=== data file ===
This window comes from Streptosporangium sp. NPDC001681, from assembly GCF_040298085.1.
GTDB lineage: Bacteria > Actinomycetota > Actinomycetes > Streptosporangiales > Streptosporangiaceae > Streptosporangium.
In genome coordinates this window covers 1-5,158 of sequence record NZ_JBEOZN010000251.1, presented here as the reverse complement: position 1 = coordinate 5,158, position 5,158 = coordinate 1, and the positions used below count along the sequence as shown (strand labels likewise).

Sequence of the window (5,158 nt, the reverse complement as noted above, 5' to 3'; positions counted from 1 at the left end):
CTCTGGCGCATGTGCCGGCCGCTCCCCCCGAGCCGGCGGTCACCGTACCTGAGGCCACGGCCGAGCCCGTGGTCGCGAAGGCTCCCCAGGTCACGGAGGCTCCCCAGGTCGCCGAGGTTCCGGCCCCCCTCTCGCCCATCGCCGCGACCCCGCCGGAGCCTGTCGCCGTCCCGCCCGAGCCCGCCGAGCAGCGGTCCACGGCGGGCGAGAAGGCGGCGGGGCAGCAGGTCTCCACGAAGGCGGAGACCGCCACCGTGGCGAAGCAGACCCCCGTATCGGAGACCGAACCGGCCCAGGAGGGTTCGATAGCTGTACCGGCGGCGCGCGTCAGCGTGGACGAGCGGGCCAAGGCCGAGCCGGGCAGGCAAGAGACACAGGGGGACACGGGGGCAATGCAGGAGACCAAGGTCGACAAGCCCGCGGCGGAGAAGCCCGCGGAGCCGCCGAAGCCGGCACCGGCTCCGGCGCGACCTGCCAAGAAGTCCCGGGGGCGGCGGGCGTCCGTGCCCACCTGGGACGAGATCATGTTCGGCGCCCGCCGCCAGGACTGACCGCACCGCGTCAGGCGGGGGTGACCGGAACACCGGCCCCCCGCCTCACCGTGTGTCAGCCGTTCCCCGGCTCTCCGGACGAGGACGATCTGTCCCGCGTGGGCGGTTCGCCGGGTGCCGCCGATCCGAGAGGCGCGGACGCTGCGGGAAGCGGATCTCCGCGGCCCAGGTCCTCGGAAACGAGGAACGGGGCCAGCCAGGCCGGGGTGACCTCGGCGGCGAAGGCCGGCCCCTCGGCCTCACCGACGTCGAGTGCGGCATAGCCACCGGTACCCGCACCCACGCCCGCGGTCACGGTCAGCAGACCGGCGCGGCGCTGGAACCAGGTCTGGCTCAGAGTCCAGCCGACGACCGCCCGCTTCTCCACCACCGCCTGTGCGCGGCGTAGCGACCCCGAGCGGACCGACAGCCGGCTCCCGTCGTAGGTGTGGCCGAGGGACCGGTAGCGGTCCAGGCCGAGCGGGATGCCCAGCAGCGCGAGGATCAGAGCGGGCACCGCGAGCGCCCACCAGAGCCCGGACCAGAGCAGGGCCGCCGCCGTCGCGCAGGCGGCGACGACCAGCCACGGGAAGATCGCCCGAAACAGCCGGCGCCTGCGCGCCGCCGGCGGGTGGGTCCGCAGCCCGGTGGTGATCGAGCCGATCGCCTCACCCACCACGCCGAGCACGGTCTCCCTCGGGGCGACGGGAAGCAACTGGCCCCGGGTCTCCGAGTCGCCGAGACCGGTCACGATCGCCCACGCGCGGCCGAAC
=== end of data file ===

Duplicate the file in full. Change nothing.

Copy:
This window comes from Streptosporangium sp. NPDC001681, from assembly GCF_040298085.1.
GTDB lineage: Bacteria > Actinomycetota > Actinomycetes > Streptosporangiales > Streptosporangiaceae > Streptosporangium.
In genome coordinates this window covers 1-5,158 of sequence record NZ_JBEOZN010000251.1, presented here as the reverse complement: position 1 = coordinate 5,158, position 5,158 = coordinate 1, and the positions used below count along the sequence as shown (strand labels likewise).

Sequence of the window (5,158 nt, the reverse complement as noted above, 5' to 3'; positions counted from 1 at the left end):
CTCTGGCGCATGTGCCGGCCGCTCCCCCCGAGCCGGCGGTCACCGTACCTGAGGCCACGGCCGAGCCCGTGGTCGCGAAGGCTCCCCAGGTCACGGAGGCTCCCCAGGTCGCCGAGGTTCCGGCCCCCCTCTCGCCCATCGCCGCGACCCCGCCGGAGCCTGTCGCCGTCCCGCCCGAGCCCGCCGAGCAGCGGTCCACGGCGGGCGAGAAGGCGGCGGGGCAGCAGGTCTCCACGAAGGCGGAGACCGCCACCGTGGCGAAGCAGACCCCCGTATCGGAGACCGAACCGGCCCAGGAGGGTTCGATAGCTGTACCGGCGGCGCGCGTCAGCGTGGACGAGCGGGCCAAGGCCGAGCCGGGCAGGCAAGAGACACAGGGGGACACGGGGGCAATGCAGGAGACCAAGGTCGACAAGCCCGCGGCGGAGAAGCCCGCGGAGCCGCCGAAGCCGGCACCGGCTCCGGCGCGACCTGCCAAGAAGTCCCGGGGGCGGCGGGCGTCCGTGCCCACCTGGGACGAGATCATGTTCGGCGCCCGCCGCCAGGACTGACCGCACCGCGTCAGGCGGGGGTGACCGGAACACCGGCCCCCCGCCTCACCGTGTGTCAGCCGTTCCCCGGCTCTCCGGACGAGGACGATCTGTCCCGCGTGGGCGGTTCGCCGGGTGCCGCCGATCCGAGAGGCGCGGACGCTGCGGGAAGCGGATCTCCGCGGCCCAGGTCCTCGGAAACGAGGAACGGGGCCAGCCAGGCCGGGGTGACCTCGGCGGCGAAGGCCGGCCCCTCGGCCTCACCGACGTCGAGTGCGGCATAGCCACCGGTACCCGCACCCACGCCCGCGGTCACGGTCAGCAGACCGGCGCGGCGCTGGAACCAGGTCTGGCTCAGAGTCCAGCCGACGACCGCCCGCTTCTCCACCACCGCCTGTGCGCGGCGTAGCGACCCCGAGCGGACCGACAGCCGGCTCCCGTCGTAGGTGTGGCCGAGGGACCGGTAGCGGTCCAGGCCGAGCGGGATGCCCAGCAGCGCGAGGATCAGAGCGGGCACCGCGAGCGCCCACCAGAGCCCGGACCAGAGCAGGGCCGCCGCCGTCGCGCAGGCGGCGACGACCAGCCACGGGAAGATCGCCCGAAACAGCCGGCGCCTGCGCGCCGCCGGCGGGTGGGTCCGCAGCCCGGTGGTGATCGAGCCGATCGCCTCACCCACCACGCCGAGCACGGTCTCCCTCGGGGCGACGGGAAGCAACTGGCCCCGGGTCTCCGAGTCGCCGAGACCGGTCACGATCGCCCACGCGCGGCCGAAC